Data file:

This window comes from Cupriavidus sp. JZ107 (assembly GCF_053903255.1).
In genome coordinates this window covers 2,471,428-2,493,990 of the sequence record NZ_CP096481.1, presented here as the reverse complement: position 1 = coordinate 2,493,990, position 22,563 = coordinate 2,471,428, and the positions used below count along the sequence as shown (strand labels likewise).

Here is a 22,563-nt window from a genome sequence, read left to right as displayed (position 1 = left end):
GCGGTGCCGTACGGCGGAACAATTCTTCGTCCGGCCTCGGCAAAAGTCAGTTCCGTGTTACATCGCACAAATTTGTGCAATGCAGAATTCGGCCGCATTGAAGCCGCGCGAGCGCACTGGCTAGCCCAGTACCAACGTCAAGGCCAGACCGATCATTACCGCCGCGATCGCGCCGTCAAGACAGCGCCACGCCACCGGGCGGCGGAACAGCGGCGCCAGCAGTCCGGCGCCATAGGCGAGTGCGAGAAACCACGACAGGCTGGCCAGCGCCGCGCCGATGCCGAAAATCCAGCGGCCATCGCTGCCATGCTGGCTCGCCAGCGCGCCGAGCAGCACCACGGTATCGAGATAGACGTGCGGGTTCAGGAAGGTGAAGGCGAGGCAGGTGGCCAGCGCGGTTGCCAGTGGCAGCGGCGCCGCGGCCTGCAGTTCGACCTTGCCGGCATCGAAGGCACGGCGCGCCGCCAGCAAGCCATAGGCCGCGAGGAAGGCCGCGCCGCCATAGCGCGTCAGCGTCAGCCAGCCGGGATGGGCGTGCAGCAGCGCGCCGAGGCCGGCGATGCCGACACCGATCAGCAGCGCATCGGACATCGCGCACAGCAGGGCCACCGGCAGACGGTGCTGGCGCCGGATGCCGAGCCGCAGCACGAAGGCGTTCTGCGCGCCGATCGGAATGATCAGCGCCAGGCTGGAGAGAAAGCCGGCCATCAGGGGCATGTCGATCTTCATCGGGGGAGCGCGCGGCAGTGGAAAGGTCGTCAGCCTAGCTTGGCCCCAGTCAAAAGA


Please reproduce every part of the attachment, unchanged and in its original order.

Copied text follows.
This window comes from Cupriavidus sp. JZ107 (assembly GCF_053903255.1).
In genome coordinates this window covers 2,471,428-2,493,990 of the sequence record NZ_CP096481.1, presented here as the reverse complement: position 1 = coordinate 2,493,990, position 22,563 = coordinate 2,471,428, and the positions used below count along the sequence as shown (strand labels likewise).

Here is a 22,563-nt window from a genome sequence, read left to right as displayed (position 1 = left end):
GCGGTGCCGTACGGCGGAACAATTCTTCGTCCGGCCTCGGCAAAAGTCAGTTCCGTGTTACATCGCACAAATTTGTGCAATGCAGAATTCGGCCGCATTGAAGCCGCGCGAGCGCACTGGCTAGCCCAGTACCAACGTCAAGGCCAGACCGATCATTACCGCCGCGATCGCGCCGTCAAGACAGCGCCACGCCACCGGGCGGCGGAACAGCGGCGCCAGCAGTCCGGCGCCATAGGCGAGTGCGAGAAACCACGACAGGCTGGCCAGCGCCGCGCCGATGCCGAAAATCCAGCGGCCATCGCTGCCATGCTGGCTCGCCAGCGCGCCGAGCAGCACCACGGTATCGAGATAGACGTGCGGGTTCAGGAAGGTGAAGGCGAGGCAGGTGGCCAGCGCGGTTGCCAGTGGCAGCGGCGCCGCGGCCTGCAGTTCGACCTTGCCGGCATCGAAGGCACGGCGCGCCGCCAGCAAGCCATAGGCCGCGAGGAAGGCCGCGCCGCCATAGCGCGTCAGCGTCAGCCAGCCGGGATGGGCGTGCAGCAGCGCGCCGAGGCCGGCGATGCCGACACCGATCAGCAGCGCATCGGACATCGCGCACAGCAGGGCCACCGGCAGACGGTGCTGGCGCCGGATGCCGAGCCGCAGCACGAAGGCGTTCTGCGCGCCGATCGGAATGATCAGCGCCAGGCTGGAGAGAAAGCCGGCCATCAGGGGCATGTCGATCTTCATCGGGGGAGCGCGCGGCAGTGGAAAGGTCGTCAGCCTAGCTTGGCCCCAGTCAAAAGA